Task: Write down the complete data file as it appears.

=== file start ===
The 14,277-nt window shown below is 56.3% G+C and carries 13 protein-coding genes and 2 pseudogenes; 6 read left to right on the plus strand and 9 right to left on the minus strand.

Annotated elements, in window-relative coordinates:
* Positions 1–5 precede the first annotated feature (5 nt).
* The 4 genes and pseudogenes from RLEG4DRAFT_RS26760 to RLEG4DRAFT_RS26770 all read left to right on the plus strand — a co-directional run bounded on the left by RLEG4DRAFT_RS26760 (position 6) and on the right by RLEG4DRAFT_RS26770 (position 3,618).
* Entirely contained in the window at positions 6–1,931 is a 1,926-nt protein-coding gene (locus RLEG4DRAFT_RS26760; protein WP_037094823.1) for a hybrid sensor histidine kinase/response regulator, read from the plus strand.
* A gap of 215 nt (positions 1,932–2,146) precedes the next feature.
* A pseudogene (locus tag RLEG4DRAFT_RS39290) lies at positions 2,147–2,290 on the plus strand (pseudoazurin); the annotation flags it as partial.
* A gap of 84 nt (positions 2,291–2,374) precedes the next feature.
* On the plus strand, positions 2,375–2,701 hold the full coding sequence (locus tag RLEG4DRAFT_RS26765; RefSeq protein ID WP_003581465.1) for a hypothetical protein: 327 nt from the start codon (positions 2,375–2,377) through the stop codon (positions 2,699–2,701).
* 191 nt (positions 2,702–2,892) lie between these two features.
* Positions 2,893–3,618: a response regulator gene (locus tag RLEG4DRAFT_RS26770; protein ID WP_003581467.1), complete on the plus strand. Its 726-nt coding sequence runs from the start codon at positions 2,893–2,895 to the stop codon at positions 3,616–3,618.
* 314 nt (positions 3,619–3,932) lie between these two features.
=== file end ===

The 14,277-nt window shown below is 56.3% G+C and carries 13 protein-coding genes and 2 pseudogenes; 6 read left to right on the plus strand and 9 right to left on the minus strand.

Annotated elements, in window-relative coordinates:
* Positions 1–5 precede the first annotated feature (5 nt).
* The 4 genes and pseudogenes from RLEG4DRAFT_RS26760 to RLEG4DRAFT_RS26770 all read left to right on the plus strand — a co-directional run bounded on the left by RLEG4DRAFT_RS26760 (position 6) and on the right by RLEG4DRAFT_RS26770 (position 3,618).
* Entirely contained in the window at positions 6–1,931 is a 1,926-nt protein-coding gene (locus RLEG4DRAFT_RS26760; protein WP_037094823.1) for a hybrid sensor histidine kinase/response regulator, read from the plus strand.
* A gap of 215 nt (positions 1,932–2,146) precedes the next feature.
* A pseudogene (locus tag RLEG4DRAFT_RS39290) lies at positions 2,147–2,290 on the plus strand (pseudoazurin); the annotation flags it as partial.
* A gap of 84 nt (positions 2,291–2,374) precedes the next feature.
* On the plus strand, positions 2,375–2,701 hold the full coding sequence (locus tag RLEG4DRAFT_RS26765; RefSeq protein ID WP_003581465.1) for a hypothetical protein: 327 nt from the start codon (positions 2,375–2,377) through the stop codon (positions 2,699–2,701).
* 191 nt (positions 2,702–2,892) lie between these two features.
* Positions 2,893–3,618: a response regulator gene (locus tag RLEG4DRAFT_RS26770; protein ID WP_003581467.1), complete on the plus strand. Its 726-nt coding sequence runs from the start codon at positions 2,893–2,895 to the stop codon at positions 3,616–3,618.
* 314 nt (positions 3,619–3,932) lie between these two features.